The Xperia Z4 Tablet has a 6,000mAh non-removable battery inside, a hefty unit for any tablet, but it hasn't changed since the same cell was included in the original Tablet Z many moons ago.
Considering that Sony has upped the display – the biggest battery drainer – it begs the question as to whether the battery should have been improved as well.
The Xperia Z4 Tablet has a similar battery life to the 17-18 hours of video Sony was stating at the Z2 Tablet launch.
Sony should be praised for delivering that kind of battery life considering the sharpness of the Z4's display – you'll be able to get through a long-haul flight's worth of movies and not have to worry about the tablet dying on you.
We ran the Nyan Gareth video – our traditional battery test of a 90-minute straight video at 100% brightness – and managed to get a score of 79%.
Considering that the Xperia Z2 Tablet scored 72% this is quite impressive, and Sony has clearly made some improvements under the hood to obtain this level of performance.
I then ran the test again at 60% brightness, as personally I'm willing to sacrifice a little screen brightness for an extra film's worth of battery life, but I only managed to get a score of 81%, so it's not really worth dropping the brightness when watching video, as you won't see a big difference in battery life.
General battery life proved impressive as well. I had the Z4 idle in my bag idle over a weekend and I didn't see more than 20% of the battery drain, even though the tablet was connecting to Wi-Fi and receiving notifications.
It just proves that the big battery drainer here is the display – although it's worth it for such a beautiful-looking screen.
I did find charging an almighty task though. Tablets usually take quite a while to get up to full charge, but using my normal phone charger made for a particularly slow process. Fast charging technology would be a nice touch here.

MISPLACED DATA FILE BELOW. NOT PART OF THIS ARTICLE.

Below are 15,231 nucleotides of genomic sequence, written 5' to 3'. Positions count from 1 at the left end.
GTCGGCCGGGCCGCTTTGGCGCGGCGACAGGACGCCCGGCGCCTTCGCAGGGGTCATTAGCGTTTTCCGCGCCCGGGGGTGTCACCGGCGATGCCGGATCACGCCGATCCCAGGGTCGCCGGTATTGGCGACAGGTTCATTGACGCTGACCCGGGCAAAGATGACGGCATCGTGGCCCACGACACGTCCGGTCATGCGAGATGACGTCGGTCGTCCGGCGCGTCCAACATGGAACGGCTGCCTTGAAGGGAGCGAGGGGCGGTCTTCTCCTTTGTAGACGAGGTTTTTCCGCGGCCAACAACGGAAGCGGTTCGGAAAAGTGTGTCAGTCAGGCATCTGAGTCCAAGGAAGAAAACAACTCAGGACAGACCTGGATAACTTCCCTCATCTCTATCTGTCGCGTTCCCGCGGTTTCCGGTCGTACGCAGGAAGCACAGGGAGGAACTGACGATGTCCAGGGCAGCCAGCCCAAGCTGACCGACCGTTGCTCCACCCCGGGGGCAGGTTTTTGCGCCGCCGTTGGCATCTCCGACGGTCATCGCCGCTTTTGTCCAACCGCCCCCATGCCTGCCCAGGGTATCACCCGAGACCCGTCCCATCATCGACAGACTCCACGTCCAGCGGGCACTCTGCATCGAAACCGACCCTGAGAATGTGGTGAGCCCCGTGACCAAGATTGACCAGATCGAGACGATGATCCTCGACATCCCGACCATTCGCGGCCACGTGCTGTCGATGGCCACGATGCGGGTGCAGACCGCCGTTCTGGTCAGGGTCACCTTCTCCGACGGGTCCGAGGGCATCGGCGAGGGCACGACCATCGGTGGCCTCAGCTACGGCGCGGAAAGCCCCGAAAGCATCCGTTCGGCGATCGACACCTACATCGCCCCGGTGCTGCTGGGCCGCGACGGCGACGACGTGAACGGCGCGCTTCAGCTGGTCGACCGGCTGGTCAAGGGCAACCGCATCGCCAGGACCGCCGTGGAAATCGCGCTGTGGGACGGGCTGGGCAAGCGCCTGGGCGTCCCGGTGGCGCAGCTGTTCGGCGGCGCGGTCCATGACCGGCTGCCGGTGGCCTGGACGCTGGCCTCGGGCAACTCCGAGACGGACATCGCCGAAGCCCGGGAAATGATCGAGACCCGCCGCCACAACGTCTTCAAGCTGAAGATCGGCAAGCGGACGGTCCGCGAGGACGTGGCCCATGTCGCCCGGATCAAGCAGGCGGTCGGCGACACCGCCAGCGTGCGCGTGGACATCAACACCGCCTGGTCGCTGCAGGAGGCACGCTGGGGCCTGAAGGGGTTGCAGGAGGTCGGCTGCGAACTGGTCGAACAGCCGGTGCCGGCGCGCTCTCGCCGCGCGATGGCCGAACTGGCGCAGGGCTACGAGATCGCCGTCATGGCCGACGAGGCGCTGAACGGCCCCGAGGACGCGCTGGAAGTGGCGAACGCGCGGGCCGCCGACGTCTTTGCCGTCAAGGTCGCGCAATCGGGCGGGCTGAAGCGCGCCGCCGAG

Also it's worth noting that there's no wireless charging option, which would have been a welcome addition for those who don't want to be restricted by a cable.
The Xperia Z4 Tablet comes with Android 5.0 Lollipop, and you get to use all of Google's freshly implemented features.
However, Sony's UI is as prevalent as ever, which will disappoint some. It doesn't really add much to the Android experience, and I can see how it may confuse new users. Sony isn't likely to drop it though, so it seems that we're stuck with it.
Sony has also confirmed it will bring Android 6 Marshmallow software to the Xperia Z4 Tablet, but it's not ready yet. That's a disappointment considering Marshmallow came out in October 2015 and it's still not ready.
Sony has taken inspiration from Google's Material Design, but the new design language isn't fully implemented; I like the new minimalist design Google is offering with stock Android, but Sony changes all the icons to its standard look, which puts a dampener on the user experience for me.
One of the big new features of Android Lollipop is lock screen notifications, and these come in very useful. Instead of having to swipe down to read your latest goings on you can just hit the power button on the left-hand side and everything is there.
Tap and unlock to view the notifications in more detail, or just swipe them away if you're not that interested. It's smart, and it's one of the nicest Android additions we've seen in a few years.
With Samsung dropping a lot of its bloatware apps from the Galaxy S6 and Galaxy S6 Edge, Sony is becoming potentially the biggest culprit for filling its devices with largely useless services.
Some of the pre-installed apps are useful of course, such as the PlayStation app – having this installed ready and waiting makes sense, especially with the Remote Play feature on the new tablet.
But there are also the likes of Sketch, Xperia Lounge, SocialLife and Lifelog, which I find utterly useless and which take up precious storage space – and the worst part is that none of them can be deleted.
Sony really needs to understand that people don't want to waste their precious storage space on apps they're never going to use, and filling its devices full of these will make people look toward stock versions in the future.
The slate also comes with a few third-party services pre-installed, including some useful ones such as Facebook, Spotify and Skype.
The addition of the Android Lollipop features is welcome, but Sony has some real work to do before I want to shout from the rooftops about its tablet software. It's a bland, functional interface that harks back to darker days of tablet design – although it should be said that it is thoroughly usable.